2019~Midsummer @ Queens U-12

So the looney lovers who are confounded and enchanted in the woods by the fairies cannot mock the mechanicals when they present their “Tragical History of Pyramus and Thisbe” – they’re performing it, you see. Their lines disappear with them, part of a shrinking process that yields a playing time of less than 100 minutes. That’s another economy. Anybody who has memorized the lines uttered by Peaseblossom, Cobweb, Moth, and Mustardseed will notice that these fairies have also been vaporized – or compressed into the generic Fairy played by Kerstin VanHuss.

Steven Levine is certainly manly and commanding as Theseus and Oberon, but he is upstaged by the antics of Sarah Molloy as Puck and the misplaced amorousness of Nonye Obichere as Titania – not to mention their outré costumes. Obichere has only to swish her illuminated blue cape to dazzle us, and Molloy’s outfit is even wilder than Bottom’s. Of course, Finnegan’s hambone bravura must begin before Puck mischievously transforms Bottom into an ass, and we benefit from the minimalist design decision not to obscure the actor’s face when Titania plies her charms.

Finnegan really takes over when he stars as Pyramus for Theseus and Hippolita. More than one actor has made the death of Pyramus into a full meal. Finnegan aims for a banquet.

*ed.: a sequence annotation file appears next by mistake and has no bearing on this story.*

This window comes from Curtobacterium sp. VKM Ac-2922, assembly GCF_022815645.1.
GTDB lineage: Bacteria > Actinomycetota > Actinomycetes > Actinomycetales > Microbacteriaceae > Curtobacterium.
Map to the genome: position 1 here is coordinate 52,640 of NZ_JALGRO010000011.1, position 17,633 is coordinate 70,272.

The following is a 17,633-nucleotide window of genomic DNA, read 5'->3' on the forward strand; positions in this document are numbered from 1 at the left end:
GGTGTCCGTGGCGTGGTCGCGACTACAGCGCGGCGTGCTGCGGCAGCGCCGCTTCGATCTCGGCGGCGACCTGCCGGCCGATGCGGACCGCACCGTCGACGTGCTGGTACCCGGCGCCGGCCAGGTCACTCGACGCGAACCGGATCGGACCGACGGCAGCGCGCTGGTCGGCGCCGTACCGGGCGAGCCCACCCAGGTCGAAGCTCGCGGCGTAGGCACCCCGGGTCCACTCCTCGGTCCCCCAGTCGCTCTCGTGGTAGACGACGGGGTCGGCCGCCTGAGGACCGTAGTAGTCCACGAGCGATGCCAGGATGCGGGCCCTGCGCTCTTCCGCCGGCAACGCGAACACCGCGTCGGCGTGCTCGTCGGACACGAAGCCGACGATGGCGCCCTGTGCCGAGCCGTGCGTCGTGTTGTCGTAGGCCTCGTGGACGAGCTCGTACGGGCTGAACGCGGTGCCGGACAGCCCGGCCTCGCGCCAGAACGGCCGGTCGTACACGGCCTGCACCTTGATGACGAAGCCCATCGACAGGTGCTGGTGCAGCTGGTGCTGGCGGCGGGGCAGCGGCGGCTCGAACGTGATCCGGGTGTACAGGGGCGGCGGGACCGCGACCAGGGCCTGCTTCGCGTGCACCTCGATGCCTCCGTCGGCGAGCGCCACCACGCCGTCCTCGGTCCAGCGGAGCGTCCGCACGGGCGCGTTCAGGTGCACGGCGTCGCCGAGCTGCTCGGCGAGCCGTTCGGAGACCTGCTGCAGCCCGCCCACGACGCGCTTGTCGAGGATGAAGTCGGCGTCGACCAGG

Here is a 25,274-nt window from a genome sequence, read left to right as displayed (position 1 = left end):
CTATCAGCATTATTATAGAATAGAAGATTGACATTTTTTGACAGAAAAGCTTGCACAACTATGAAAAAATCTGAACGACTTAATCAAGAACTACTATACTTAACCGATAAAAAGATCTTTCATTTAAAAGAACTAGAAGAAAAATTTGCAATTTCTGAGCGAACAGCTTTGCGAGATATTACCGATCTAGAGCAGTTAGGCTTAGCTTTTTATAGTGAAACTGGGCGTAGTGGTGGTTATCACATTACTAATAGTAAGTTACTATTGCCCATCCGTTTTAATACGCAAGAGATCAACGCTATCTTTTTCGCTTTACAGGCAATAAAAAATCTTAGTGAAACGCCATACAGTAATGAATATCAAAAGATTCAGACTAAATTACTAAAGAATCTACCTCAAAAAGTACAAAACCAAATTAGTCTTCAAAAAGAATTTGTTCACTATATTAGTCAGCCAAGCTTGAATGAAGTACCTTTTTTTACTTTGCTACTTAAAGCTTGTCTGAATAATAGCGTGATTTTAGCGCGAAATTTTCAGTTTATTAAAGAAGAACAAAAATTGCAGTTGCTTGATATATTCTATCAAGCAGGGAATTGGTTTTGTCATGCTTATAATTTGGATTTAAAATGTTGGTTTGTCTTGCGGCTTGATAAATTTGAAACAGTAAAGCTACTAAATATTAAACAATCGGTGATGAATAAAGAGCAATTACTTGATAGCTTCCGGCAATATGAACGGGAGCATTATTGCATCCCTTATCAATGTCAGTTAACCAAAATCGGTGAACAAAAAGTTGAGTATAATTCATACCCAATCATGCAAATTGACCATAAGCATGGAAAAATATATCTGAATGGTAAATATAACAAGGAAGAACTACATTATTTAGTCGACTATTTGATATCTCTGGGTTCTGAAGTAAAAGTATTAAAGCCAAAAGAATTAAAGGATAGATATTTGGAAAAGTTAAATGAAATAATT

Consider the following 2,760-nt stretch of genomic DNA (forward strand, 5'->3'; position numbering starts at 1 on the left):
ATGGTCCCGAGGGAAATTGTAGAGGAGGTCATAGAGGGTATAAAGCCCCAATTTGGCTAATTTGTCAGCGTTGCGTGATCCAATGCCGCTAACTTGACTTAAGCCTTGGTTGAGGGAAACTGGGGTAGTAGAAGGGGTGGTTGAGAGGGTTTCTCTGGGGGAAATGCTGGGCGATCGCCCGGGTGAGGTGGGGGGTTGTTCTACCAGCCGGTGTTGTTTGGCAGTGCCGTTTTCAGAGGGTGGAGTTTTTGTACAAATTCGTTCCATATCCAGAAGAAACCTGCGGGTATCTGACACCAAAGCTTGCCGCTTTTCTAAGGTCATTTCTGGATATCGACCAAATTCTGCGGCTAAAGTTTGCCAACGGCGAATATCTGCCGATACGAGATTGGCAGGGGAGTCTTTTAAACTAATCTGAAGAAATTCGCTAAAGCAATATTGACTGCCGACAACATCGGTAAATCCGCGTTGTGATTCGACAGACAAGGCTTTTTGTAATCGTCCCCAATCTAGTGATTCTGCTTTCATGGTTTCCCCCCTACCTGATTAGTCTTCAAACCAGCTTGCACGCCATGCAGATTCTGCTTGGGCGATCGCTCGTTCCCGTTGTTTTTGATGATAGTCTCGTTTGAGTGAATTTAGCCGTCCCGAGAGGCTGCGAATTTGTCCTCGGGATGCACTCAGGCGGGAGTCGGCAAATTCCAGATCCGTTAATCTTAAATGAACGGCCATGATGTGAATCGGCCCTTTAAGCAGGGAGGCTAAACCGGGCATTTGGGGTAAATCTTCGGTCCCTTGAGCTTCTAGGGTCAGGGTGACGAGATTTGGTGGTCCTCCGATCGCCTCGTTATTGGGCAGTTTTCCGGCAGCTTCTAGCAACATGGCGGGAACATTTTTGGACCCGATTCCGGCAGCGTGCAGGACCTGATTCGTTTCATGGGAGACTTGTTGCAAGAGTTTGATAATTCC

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Among the befuddled lovers, the women get the most comical opportunities. Iesha Nyree as Hermia and Anna Royal as Helena both make good on their mightily distressed episodes, and Shepherd hasn’t erred in stressing the height differential between them in his casting. With so much thunder stolen from their benighted partners, it’s actually fortunate that Adam Griffin and Jonathan Ford, Demetrius and Lysander respectively, get to moonlight as mechanicals, Griffin as Snout and Ford as Flute.

The caution that free insect repellent was available at the theater site proved to be unnecessary on Saturday night, but in the early part of the evening, I found it welcome to have some cold liquid at hand. Microphones consistently operated well, so you can expect audibility to be less of a challenge than Elizabethan English. The plenitude of physical comedy supplies ample translation.

A couple of real concerns: handicapped access begins on Selwyn Avenue, to the left of the Queens U traffic circle, not in the traffic circle itself. And counterintuitively, the worst seating is in the middle of the greensward facing the stage. The further you sit toward either side, the more easily you’ll see past obstacles in the center, namely a table, a slatted bench, a soundboard, and the technician standing over them.